That’s what Jones says. “Here you had 46 of the biggest recording stars in the entire world in one room, to help people in a far-off place who were in desperate need,” he says. “I don’t think that night, that experience, will ever truly be duplicated again. I know and believe in the power of music to bring people together for the betterment of mankind, and there may be no better example of this than the collective that was We Are the World.”

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USA for Africa is still around.

Thirty years after We Are the World, USA for Africa still works on behalf of communities in Africa. Recent initiatives have addressed climate-change issues, arts campaigns and the shipment of medical supplies to Liberia and Sierra Leone to combat the spread of ebola. Royalties from We Are the World continue to be the organization’s primary source of funding. “We still earn, but certainly not the kind of money we earned 25 years ago,” says executive director Marcia Thomas, who joined the non-profit in 1986 to work on Hands Across America, another USA for Africa initiative. “Our biggest support in terms of where We Are the World is bought most frequently is not in the U.S. but other parts of the world, primarily Japan and Asia.”

We Are the World soloists, in order of appearance:

  • Lionel Richie
  • Stevie Wonder
  • Paul Simon
  • Kenny Rogers
  • James Ingram
  • Tina Turner
  • Billy Joel
  • Michael Jackson
  • Diana Ross
  • Dionne Warwick
  • Willie Nelson
  • Al Jarreau
  • Bruce Springsteen
  • Kenny Loggins
  • Steve Perry
  • Daryl Hall
  • Huey Lewis
  • Cyndi Lauper
  • Kim Carnes
  • Bob Dylan
  • Ray Charles

These people sang in the chorus: Dan Aykroyd, Harry Belafonte, Lindsey Buckingham,Mario Cipollina, Johnny Colla, Sheila E., Bob Geldof, Bill Gibson, Chris Hayes, Sean Hopper, Jackie Jackson, La Toya Jackson, Marlon Jackson, Randy Jackson, Tito Jackson, Waylon Jennings, Bette Midler, John Oates, Jeffrey Osborne, Anita Pointer, June Pointer, Ruth Pointer and Smokey Robinson.

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“One of the only things regrettable about this whole 30-year anniversary is that Michael’s not here to share his part of it,” Richie says. “There was a lot of craziness happening with us and a lot of silliness. I’m just sorry he’s not here to share it.”

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Billboard’s Hot 100’s Hottest Weeks: January ’83 With Michael Jackson

Sources: Billboard – By Rich Appel | Edited By – All Things Michael

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With Billboard’s Hot 100 closing in on its 2,950th week since its August 4, 1958 debut, it seemed the right time to spotlight the strongest individual weeks in the Hot 100’s close-to-57-year history. We’ve examined every Hot 100 looking for standout weeks in each decade or era, those where a larger-than-usual number of songs listed made a lasting impact, where music and chart history was made.

Kicking it off is this week from 32 years ago. January 22, 1983’s Hot 100 saw the beginnings of a British invasion nearly as powerful as that which brought the Beatles to America, the transformation of one of pop’s youngest superstars into a bona fide “Thriller,” and an exciting mix of pop, rock, R&B and dance songs now widely regarded as classics, making for a wild ride on the Hot 100.

Return with us to when President Ronald Reagan was bargaining with the then-Soviet Union about missiles in Europe, gas was weeks away from falling to below $1 a gallon (could history repeat itself?), nighttime soaps like Dallas and Dynasty dominated TV viewing, Dustin Hoffman was anything but a drag in box office champ Tootsie, and no one cared about the Washington Redskins’ name as they were headed to a Super Bowl victory over the Miami Dolphins.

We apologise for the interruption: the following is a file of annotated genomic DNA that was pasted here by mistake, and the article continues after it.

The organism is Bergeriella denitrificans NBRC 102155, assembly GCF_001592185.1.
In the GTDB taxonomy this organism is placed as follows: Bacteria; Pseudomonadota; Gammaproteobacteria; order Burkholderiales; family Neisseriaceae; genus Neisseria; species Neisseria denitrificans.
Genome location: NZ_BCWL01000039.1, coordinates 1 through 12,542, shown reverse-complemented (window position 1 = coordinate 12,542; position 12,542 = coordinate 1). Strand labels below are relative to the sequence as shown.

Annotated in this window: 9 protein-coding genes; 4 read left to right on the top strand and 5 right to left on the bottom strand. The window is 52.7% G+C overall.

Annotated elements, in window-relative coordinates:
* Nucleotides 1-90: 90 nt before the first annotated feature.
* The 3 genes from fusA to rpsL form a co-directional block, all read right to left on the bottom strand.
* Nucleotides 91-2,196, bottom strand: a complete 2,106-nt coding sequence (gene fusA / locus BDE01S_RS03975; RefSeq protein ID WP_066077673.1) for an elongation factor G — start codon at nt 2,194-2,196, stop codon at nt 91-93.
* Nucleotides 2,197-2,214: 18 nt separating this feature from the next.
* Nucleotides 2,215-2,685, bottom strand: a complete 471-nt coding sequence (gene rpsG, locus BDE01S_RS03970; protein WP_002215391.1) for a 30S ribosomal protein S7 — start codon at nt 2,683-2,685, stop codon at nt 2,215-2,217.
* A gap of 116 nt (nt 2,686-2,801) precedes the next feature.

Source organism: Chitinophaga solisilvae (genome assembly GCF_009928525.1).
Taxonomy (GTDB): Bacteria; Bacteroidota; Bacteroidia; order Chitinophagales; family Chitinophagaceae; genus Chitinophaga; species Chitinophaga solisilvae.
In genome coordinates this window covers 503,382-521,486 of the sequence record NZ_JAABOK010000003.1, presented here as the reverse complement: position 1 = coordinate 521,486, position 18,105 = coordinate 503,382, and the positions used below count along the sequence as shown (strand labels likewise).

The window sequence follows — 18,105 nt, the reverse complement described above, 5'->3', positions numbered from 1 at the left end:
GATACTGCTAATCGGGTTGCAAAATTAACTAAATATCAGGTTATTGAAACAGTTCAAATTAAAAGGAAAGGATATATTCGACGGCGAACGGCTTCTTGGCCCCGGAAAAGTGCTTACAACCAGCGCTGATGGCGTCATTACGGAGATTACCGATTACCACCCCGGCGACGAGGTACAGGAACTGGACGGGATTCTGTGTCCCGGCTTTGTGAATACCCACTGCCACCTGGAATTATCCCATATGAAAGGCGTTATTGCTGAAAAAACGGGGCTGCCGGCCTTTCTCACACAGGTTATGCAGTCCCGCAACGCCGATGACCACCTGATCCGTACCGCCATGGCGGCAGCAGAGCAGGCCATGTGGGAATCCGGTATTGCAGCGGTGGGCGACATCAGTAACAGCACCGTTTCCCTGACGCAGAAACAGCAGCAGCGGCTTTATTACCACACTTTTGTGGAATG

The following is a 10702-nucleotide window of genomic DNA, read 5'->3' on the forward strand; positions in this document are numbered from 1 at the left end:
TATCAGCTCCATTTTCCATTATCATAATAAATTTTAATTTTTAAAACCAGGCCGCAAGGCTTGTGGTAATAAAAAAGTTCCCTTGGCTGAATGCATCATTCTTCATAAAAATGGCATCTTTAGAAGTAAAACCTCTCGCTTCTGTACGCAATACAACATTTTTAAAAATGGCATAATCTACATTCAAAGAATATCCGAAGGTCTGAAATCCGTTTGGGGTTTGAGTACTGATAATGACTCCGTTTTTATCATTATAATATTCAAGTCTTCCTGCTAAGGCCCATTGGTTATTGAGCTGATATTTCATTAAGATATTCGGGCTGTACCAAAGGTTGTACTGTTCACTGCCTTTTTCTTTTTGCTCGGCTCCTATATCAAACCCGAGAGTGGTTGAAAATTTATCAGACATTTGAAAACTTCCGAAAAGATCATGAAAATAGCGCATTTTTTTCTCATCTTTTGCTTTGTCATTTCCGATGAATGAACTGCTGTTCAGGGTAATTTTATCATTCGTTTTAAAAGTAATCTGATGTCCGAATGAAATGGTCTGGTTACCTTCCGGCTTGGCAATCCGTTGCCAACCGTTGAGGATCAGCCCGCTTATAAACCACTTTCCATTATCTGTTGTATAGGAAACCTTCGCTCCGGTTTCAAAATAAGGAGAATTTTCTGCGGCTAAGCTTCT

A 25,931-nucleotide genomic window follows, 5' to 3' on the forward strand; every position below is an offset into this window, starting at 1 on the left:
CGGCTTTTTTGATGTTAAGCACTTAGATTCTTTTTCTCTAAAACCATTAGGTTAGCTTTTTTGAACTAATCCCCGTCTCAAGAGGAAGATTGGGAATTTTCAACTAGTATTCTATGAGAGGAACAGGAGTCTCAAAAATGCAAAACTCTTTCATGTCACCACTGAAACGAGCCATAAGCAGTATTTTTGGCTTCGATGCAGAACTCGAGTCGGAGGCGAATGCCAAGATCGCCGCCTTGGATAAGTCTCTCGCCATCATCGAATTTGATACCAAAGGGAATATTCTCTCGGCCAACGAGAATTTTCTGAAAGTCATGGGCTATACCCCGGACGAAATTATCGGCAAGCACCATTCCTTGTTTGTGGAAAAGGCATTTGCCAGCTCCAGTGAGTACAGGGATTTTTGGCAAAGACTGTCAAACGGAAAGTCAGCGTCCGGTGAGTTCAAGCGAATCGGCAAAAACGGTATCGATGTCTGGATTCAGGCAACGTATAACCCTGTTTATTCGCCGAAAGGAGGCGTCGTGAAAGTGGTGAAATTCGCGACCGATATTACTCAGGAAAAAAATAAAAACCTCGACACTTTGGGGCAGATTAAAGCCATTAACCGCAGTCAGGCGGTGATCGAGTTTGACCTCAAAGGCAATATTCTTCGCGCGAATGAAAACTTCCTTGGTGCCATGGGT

The Girl Is Mine – Michael Jackson/Paul McCartney (peak postion)

The superstar duo began and ended the year with hits at the No. 1 or No. 2 position. Mac ‘n Jack’s “Girl” collaboration was the first of seven singles taken from Jackson’s Thriller album, which had entered the Billboard 200 album chart just a month earlier. While we never did find out who got the girl (not unlike Brandy and Monica‘s 1998 teaming for the gender-flipped “The Boy Is Mine), we do know neither was able to add the song to their tally of chart-toppers, as both “Down Under” and Daryl Hall and John Oates‘ “Maneater” (see No. 6) kept “Girl” out of the No. 1 spot (although it did reach the top of the R&B singles chart). No songs on the Hot 100 stood in the pair’s way at the close of 1983, though, when “Say Say Say,” the kickoff single from McCartney’s Pipes Of Peace album, camped out at the top for six weeks.

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31 Years Ago Today – Michael Jackson Is Burned During Pepsi Commercial

Sources: Inquisitr | All Things Michael

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Did you know that 31 years ago in entertainment history, Michael Jackson’s hair caught fire while making a Pepsi commercial in front of 3,000 fans?

Apparently it was the fault of stage pyrotechnics and the King of Pop suffered pain from this incident right up to his early death, 24 years later. It happened in the sixth take for the commercial and can be seen clearly in the video above.

BT reports that it was in 1984 when 25-year-old Jackson, along with members of his famous family, was filming a staged concert performance as part of a new  Pepsi advertising campaign.

While the performance was ongoing, sparks from a pyrotechnic explosion on the stage caught and ignited his hair. In the video it is possible to see stage hands and Jackson’s brothers pushing him down and extinguishing the blaze.

Michael was immediately rushed to Cedars-Sinai Medical Center in Los Angeles for emergency treatment. At the hospital his doctor, Steven Hoefflin, said Jackson was “noted to be quite shaken up with palm-sized area of second-degree and small area of third-degree burns” on his head.

After doctors treated Jackson’s wounds, he was then given several different painkillers, as well as a strong sedative to calm his nerves and aid his sleep.

At the time the incident happened, Michael Jackson was right at the peak of his career. He had released his popular album Thriller at the end of 1982 and won a record eight Grammy awards in February.